Insurers have been accused of depriving access to life insurance and other kinds of cover to people with depression and anxiety, even for physical conditions unrelated to their mental health.
People who have suffered even mild mental health conditions or one-off episodes say they have been refused life insurance altogether, aggravating their financial insecurity.
Dozens of complainants have been in touch with the Guardian about the alleged discrimination. Charities and campaigners described the findings as “extremely worrying” and showed that insurers were operating based on an outdated understanding of mental illness.
In some cases, insurers appear to base their refusal on long-distant episodes of depression or anxiety, or when customers admit to having had suicidal thoughts or self-harming noted on their medical records. These customers are then allegedly deemed unsuitable to insure even for circumstances where death is not linked to a mental condition.
One refused applicant was a victim of the 7 July 2005 London bombings who experienced post-traumatic stress disorder. She described being turned down as “upsetting” and “worrying”, saying it showed ignorance about mental illness.
“I was never given a specific explanation as to why I had been rejected but I have not got any physical health issues,” said the woman, who did not wish to be identified.
“I can see it from the perspective of the insurance company; they are not going to want to provide cover for mental health related issues to someone who has had mental health problems. But I was surprised to be rejected for any coverage at all, particularly given my otherwise good health,” she added.
Others say they were penalised after attending one or two grief counselling sessions following a family death, leading to rocketing premiums.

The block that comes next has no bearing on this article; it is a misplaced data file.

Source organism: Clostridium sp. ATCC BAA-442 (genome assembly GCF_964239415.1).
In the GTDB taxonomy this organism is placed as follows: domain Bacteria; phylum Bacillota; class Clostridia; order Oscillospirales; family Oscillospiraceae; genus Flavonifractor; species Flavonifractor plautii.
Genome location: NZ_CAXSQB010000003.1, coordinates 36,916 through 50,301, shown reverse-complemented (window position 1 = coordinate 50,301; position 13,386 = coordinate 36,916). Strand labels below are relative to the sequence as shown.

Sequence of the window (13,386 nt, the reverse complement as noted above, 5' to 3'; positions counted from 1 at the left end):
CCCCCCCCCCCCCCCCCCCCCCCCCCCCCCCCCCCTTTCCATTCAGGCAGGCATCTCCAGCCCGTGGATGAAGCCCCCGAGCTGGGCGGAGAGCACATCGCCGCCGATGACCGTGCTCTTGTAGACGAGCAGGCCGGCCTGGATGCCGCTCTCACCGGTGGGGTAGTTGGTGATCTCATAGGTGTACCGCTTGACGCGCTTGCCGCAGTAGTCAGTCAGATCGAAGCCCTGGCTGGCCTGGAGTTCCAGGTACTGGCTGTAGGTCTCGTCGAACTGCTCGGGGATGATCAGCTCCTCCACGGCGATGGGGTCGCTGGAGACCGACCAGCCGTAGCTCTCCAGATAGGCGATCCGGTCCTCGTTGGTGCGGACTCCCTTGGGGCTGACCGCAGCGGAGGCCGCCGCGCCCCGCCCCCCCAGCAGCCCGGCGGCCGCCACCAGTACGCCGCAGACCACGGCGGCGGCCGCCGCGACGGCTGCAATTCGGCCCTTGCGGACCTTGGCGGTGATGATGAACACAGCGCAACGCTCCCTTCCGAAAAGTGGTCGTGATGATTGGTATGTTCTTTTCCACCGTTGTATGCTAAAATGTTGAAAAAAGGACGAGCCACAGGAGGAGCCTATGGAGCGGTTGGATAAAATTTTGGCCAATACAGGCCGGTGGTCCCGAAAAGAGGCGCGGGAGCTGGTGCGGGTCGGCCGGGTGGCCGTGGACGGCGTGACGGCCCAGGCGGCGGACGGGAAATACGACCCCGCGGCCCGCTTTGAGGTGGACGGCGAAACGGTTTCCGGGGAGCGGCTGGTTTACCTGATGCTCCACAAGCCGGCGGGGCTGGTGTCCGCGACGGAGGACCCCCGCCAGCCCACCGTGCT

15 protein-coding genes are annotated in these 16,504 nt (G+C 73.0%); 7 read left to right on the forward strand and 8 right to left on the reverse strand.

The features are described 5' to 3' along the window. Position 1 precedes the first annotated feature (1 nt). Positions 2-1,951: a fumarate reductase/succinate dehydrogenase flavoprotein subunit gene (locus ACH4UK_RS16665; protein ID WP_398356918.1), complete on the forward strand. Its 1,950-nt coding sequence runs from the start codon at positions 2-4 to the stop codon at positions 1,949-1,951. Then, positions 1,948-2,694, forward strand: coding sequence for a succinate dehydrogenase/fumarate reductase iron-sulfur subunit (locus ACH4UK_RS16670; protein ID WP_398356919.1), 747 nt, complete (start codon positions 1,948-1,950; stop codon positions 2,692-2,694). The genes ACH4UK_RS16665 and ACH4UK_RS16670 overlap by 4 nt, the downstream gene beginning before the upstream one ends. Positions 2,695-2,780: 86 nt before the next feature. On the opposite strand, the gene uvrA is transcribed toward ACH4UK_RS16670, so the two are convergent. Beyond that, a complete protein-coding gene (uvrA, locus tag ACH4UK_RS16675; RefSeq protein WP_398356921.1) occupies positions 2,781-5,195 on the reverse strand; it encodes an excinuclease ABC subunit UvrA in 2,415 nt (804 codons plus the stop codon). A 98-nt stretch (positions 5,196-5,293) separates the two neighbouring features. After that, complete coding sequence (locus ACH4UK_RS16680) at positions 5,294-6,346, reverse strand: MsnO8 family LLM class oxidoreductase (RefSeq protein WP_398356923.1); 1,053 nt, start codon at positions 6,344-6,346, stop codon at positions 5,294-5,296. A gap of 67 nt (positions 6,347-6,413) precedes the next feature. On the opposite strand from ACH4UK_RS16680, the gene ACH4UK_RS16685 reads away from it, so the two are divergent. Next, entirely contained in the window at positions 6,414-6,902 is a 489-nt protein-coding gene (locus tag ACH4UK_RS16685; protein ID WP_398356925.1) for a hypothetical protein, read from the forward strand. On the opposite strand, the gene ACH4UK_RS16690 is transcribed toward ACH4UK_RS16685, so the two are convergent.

Charities warned that gaps in the law mean customers have little protection against this form of prejudice.
“The difficulty is that the only protection available is to people who are disabled under the Equality Act and even then there are certain exemptions for insurance business,” said Michael Henson-Webb, head of legal at mental health charity Mind.
“The current definition of disability under that Act doesn’t cover everyone with a mental health problem and makes it difficult for individuals with mental health problems and their legal advisers to clearly determine their rights.”.
Laura Peters, advice manager at Rethink Mental Illness, said: “What is judged as ‘high risk’ seems to be based on an increasingly outdated understanding of mental illness. This viewpoint is resulting in people … being disproportionately penalised for their condition with eye-watering premiums or flat out rejection. Life and health insurance can be a vital safety net.”
“It feels to me wholly inappropriate and discriminatory. This is something that the government needs to investigate as a matter of urgency. We need to get a fundamental review of these policies,” he said.